OA is diagnosed through a physical examination and review of symptoms, X-rays, and lab tests. OA should be diagnosed by a doctor, particularly a rheumatologist who specializes in arthritis and other related conditions.
Joint injury or overuse (such as knee bending and repetitive stress on a joint). Age—The risk of developing OA increases with age. Gender—Women are more likely to develop OA than men, especially after age 50. Being obese—Extra weight puts more stress on joints, particularly weight-bearing joints like the hips and knees. Genetics—People who have family... Read More »
Osteoarthritis (OA) is the most common form of arthritis. It is sometimes called degenerative joint disease or “wear and tear” arthritis. It most frequently occurs in the hands, hips, and knees. With OA, the cartilage and bones within a joint begin to break down. These changes usually develop slowly and get worse over time. OA... Read More »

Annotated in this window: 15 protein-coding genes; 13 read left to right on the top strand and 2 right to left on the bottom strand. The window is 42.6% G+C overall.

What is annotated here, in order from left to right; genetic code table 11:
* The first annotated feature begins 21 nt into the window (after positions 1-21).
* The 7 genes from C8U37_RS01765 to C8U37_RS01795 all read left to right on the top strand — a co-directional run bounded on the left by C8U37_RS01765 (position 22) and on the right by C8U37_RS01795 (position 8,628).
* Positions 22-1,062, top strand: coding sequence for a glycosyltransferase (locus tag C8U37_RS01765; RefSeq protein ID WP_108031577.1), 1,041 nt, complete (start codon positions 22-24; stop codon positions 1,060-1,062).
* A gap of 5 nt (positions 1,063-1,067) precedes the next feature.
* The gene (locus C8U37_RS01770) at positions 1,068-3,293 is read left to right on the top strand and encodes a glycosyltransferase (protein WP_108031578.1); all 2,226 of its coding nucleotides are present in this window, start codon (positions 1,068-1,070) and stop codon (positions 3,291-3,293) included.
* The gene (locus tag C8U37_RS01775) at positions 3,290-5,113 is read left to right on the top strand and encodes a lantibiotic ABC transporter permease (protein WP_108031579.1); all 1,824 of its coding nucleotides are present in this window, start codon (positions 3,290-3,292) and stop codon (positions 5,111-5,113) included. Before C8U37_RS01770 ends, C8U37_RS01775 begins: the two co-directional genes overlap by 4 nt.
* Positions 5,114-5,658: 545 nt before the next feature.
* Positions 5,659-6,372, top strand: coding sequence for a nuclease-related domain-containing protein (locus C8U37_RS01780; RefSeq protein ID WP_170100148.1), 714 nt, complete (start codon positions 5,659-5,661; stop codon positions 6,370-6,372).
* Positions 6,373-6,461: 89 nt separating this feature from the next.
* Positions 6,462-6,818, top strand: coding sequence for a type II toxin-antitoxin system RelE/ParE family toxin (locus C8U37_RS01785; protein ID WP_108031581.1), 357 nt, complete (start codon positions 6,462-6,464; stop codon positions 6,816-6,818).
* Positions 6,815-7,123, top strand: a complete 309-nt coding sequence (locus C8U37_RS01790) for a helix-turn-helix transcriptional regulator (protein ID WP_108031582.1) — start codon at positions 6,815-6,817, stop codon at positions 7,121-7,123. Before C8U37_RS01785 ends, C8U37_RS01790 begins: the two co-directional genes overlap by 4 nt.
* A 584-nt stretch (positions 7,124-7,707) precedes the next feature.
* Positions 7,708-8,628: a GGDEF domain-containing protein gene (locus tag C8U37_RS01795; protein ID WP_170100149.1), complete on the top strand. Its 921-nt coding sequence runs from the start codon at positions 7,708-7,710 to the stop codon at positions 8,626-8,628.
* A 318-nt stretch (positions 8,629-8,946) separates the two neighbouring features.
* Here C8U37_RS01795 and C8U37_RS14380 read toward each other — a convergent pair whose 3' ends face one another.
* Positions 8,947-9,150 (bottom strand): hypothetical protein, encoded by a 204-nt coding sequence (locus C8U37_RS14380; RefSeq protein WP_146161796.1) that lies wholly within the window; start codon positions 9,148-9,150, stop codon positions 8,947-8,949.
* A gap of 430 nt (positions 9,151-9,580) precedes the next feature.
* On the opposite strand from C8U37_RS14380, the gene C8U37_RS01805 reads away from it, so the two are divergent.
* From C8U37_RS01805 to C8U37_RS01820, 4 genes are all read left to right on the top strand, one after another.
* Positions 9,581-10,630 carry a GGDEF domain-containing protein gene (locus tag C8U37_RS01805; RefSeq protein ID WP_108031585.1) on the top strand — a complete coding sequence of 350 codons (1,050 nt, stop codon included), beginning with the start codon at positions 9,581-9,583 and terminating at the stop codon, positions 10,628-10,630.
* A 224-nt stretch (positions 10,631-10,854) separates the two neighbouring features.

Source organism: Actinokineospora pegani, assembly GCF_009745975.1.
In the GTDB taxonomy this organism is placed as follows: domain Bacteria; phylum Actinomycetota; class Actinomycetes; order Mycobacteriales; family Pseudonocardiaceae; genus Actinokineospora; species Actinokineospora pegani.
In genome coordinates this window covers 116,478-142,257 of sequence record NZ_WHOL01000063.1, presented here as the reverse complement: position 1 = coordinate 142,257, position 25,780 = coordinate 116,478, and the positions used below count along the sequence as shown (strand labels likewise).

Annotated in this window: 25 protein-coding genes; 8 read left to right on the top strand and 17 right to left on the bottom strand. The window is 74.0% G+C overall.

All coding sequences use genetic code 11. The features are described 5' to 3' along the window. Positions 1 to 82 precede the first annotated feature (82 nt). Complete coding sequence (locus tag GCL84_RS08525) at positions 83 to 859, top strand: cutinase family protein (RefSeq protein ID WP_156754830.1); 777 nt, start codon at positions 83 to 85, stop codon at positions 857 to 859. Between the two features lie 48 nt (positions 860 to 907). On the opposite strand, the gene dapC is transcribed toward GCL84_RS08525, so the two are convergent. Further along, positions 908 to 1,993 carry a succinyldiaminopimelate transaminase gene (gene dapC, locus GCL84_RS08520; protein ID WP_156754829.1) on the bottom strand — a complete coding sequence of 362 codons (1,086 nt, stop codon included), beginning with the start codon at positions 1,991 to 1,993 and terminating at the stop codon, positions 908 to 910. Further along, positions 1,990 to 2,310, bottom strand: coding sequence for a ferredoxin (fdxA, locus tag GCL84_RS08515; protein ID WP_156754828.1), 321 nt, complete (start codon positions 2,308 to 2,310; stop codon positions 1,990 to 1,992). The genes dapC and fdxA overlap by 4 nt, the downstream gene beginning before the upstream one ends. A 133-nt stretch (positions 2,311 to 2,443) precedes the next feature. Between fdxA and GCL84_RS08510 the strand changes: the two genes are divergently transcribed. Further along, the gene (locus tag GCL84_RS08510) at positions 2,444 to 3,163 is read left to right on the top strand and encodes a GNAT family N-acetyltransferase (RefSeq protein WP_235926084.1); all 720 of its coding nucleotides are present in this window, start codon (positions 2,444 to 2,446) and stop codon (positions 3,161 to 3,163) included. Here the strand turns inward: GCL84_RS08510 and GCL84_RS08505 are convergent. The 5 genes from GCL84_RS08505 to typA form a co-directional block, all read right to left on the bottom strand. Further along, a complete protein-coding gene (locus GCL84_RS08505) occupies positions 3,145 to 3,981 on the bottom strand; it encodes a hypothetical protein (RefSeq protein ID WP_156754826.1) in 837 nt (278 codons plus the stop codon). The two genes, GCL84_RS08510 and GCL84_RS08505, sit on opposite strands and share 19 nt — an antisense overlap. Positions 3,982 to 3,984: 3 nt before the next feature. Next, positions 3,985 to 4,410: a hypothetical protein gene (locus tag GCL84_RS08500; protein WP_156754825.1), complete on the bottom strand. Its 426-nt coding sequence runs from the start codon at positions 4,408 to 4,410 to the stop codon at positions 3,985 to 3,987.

It’s important for people with arthritis to maintain a healthy weight. For people who are overweight or obese, losing weight reduces pressure on joints, particularly weight bearing joints like the hips and knees. In fact, losing as little as 10 to 12 pounds can reduce pain and improve function for people with arthritis. At any... Read More »
It’s normal to have pain, stiffness, and swelling after starting a new physical activity program. It may take 6 to 8 weeks for your joints to get used to your new activity level, but sticking with your activity program will result in long-term pain relief. Here are some tips to help you manage pain during... Read More »
Research shows that arthritis-friendly physical activity is good for people with arthritis. Moderate physical activity 5 or more days a week can help to relieve arthritis pain and stiffness and give you more energy. Regular physical activity can also lift your mood and make you feel more positive.
Properly managing your arthritis can help to decrease pain, improve function, stay productive, and lower health care costs. Self-management is what you do day-to-day to manage your condition and stay healthy. Practice proven self-management strategies to reduce arthritis pain so you can pursue the activities that are important to you.